In addition, over a quarter of males reported earning more than $200,000 (28 per cent), compared to 19 per cent of females.
This finding was consistent across all practice sectors — and in the upper bands of every single career stage. The gap was most noticeable in mature career stages but less so for more junior lawyers; showing a promising trend of the gender pay gap decreasing.
The average age of solicitors in NSW is 42.6 years. Nearly one in five solicitors are under 30 years old (17 per cent), and 46 per cent of all solicitors are under 40 years old.
Female solicitors are, on average, younger than their male counterparts, with the average age of female solicitors being 39.6 and the average age of males being 46 years old.
For the fifth year in a row, female solicitors outnumber male solicitors in the state, at 19,917 compared with 17,269 (54 per cent and 46 per cent). This marks a 6 per cent increase in female solicitors since 2020 and a 2 per cent increase in male solicitors.
Since 1997, there has been steady growth in the overall number of solicitors; however, the growth rate of female solicitors has been consistently higher than the growth rate of male solicitors. Over this period, the number of female solicitors has grown from 4,099 to 19,917, while the number of male solicitors has increased slightly less, from 9,310 to 17,269.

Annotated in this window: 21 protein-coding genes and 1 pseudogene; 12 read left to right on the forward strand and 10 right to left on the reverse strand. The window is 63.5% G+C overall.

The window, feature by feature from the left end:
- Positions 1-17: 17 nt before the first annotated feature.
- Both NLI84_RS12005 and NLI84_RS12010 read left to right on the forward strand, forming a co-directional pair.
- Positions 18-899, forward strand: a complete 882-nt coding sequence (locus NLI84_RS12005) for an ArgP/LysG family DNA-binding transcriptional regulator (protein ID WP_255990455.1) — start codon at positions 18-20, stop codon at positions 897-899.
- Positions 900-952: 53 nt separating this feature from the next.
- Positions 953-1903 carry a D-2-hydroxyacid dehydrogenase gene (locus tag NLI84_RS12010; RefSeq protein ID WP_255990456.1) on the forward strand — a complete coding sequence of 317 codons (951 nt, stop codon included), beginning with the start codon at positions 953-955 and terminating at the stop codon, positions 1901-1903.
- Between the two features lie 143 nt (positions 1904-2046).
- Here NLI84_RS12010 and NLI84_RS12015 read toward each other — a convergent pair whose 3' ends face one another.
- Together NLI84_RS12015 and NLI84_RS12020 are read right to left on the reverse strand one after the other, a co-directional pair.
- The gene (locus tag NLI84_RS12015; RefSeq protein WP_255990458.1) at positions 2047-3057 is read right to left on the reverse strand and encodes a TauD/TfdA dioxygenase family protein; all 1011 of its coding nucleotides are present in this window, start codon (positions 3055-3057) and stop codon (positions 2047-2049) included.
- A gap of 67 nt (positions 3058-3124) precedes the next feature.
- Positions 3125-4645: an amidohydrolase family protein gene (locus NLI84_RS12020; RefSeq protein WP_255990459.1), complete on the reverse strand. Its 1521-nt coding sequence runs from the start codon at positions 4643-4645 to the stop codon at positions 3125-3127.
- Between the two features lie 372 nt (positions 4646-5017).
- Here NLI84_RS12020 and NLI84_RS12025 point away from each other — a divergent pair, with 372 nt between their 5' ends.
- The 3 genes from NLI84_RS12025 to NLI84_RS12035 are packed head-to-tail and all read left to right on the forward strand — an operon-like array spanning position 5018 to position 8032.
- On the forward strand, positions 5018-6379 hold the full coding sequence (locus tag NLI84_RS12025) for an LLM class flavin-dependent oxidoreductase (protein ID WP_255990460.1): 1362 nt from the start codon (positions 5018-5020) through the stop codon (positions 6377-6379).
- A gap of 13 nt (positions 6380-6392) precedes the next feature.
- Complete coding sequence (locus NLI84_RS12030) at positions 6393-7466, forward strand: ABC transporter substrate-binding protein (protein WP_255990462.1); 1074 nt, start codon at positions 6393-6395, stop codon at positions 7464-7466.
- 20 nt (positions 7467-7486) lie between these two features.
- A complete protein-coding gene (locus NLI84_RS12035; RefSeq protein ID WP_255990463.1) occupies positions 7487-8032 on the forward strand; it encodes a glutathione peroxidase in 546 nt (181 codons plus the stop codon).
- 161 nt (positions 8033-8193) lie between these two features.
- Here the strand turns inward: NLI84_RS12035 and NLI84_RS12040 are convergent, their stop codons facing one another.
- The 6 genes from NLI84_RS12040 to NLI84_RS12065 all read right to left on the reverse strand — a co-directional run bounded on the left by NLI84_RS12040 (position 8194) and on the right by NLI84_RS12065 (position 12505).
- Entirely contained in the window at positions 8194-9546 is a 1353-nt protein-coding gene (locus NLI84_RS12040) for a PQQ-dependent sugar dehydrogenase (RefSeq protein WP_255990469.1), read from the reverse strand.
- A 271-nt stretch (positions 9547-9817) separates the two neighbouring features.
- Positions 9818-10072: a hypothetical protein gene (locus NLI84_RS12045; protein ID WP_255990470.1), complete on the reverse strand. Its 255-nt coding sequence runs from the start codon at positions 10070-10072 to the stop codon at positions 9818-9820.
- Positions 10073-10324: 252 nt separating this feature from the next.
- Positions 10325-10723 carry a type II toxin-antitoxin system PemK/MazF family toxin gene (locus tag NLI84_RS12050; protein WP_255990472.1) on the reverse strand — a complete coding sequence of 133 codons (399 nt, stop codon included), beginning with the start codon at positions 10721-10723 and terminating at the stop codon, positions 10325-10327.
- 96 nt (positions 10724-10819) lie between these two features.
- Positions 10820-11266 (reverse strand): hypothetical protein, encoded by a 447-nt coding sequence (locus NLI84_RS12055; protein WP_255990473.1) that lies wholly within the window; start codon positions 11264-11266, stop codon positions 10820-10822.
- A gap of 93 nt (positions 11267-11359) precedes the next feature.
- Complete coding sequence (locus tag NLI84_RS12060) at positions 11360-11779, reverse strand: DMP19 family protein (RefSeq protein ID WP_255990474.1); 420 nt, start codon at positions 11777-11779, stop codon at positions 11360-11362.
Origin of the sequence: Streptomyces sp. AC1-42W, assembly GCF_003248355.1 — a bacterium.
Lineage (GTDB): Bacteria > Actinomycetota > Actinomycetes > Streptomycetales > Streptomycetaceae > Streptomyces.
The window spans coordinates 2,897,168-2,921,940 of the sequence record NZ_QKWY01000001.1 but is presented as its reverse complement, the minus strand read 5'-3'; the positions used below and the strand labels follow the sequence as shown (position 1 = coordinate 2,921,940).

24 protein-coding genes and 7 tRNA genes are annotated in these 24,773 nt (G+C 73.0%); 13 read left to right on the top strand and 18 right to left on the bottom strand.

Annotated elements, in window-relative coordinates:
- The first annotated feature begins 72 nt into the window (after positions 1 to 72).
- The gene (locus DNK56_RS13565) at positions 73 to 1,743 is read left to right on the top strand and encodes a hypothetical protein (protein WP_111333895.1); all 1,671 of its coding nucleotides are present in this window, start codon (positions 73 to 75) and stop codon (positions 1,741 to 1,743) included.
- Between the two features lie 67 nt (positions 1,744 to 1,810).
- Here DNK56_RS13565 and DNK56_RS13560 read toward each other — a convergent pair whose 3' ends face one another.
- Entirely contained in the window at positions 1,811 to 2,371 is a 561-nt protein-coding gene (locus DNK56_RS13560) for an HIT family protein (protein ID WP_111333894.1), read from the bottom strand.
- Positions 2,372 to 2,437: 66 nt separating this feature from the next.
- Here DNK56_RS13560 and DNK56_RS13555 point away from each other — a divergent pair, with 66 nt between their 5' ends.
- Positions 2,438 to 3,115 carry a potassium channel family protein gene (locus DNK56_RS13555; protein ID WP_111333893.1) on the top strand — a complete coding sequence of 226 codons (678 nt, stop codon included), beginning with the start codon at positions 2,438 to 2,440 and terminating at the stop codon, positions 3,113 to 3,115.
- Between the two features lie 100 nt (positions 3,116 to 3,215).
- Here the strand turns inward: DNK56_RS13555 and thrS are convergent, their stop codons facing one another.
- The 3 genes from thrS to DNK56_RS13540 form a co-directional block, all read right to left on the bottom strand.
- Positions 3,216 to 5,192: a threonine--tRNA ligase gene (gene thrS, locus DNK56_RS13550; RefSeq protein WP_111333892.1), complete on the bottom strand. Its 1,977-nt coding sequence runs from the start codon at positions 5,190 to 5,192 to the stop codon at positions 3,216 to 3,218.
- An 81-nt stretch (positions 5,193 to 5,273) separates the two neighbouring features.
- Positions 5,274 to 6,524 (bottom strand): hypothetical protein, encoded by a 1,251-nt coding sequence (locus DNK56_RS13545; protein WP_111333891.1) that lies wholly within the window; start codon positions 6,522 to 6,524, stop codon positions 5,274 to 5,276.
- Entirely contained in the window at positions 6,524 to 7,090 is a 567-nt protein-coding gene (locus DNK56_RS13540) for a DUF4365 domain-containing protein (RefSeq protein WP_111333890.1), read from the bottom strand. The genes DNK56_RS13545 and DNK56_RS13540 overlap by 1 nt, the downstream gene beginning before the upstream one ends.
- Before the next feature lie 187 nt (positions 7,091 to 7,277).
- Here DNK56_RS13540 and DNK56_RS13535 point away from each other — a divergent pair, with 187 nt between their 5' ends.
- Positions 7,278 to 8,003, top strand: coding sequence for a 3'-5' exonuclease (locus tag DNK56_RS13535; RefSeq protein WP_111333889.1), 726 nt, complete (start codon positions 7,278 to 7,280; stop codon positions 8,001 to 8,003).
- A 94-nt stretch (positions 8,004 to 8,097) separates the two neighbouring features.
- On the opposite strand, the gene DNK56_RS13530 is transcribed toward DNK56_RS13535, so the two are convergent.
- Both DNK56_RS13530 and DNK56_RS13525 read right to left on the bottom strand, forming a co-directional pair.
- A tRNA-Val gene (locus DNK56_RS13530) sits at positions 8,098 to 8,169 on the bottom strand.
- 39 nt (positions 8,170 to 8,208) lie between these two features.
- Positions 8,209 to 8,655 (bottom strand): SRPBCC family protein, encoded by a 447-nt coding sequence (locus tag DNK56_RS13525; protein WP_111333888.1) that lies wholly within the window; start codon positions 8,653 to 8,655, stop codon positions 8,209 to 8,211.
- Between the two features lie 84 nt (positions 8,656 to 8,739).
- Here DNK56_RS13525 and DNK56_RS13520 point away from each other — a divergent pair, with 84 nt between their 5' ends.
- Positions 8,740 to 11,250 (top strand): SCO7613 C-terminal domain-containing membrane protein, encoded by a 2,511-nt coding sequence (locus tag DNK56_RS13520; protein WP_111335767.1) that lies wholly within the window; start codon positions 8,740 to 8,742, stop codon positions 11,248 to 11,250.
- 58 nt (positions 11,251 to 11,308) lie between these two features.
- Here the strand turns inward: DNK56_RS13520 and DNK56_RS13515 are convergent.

Despite this, women are still underrepresented in senior roles; consistent with previous years, there was a greater proportion of male principals (67 per cent) than females (33 per cent).
However, this gap has been gradually decreasing over time; for instance, in 2013, seventy-six per cent of partners and principals were male and only 24 per cent were female.
A larger proportion of female solicitors are working in the corporate legal sector and the government legal sector (23 per cent and 17 per cent, respectively) compared to male solicitors (17 per cent and 8 per cent).
Years since admission
In 2021, more than half of all NSW solicitors had been admitted for more than 10 years (55 per cent), while nearly two-fifths had been admitted for two to 10 years (38 per cent). Only 8 per cent had been admitted for one year or less as at 31 October 2021.
Overall, male solicitors had been admitted in NSW for longer than female solicitors. Half of all males had been admitted for 15 years or more as at 31 October 2021 (51 per cent), compared to over a third of females (36 per cent).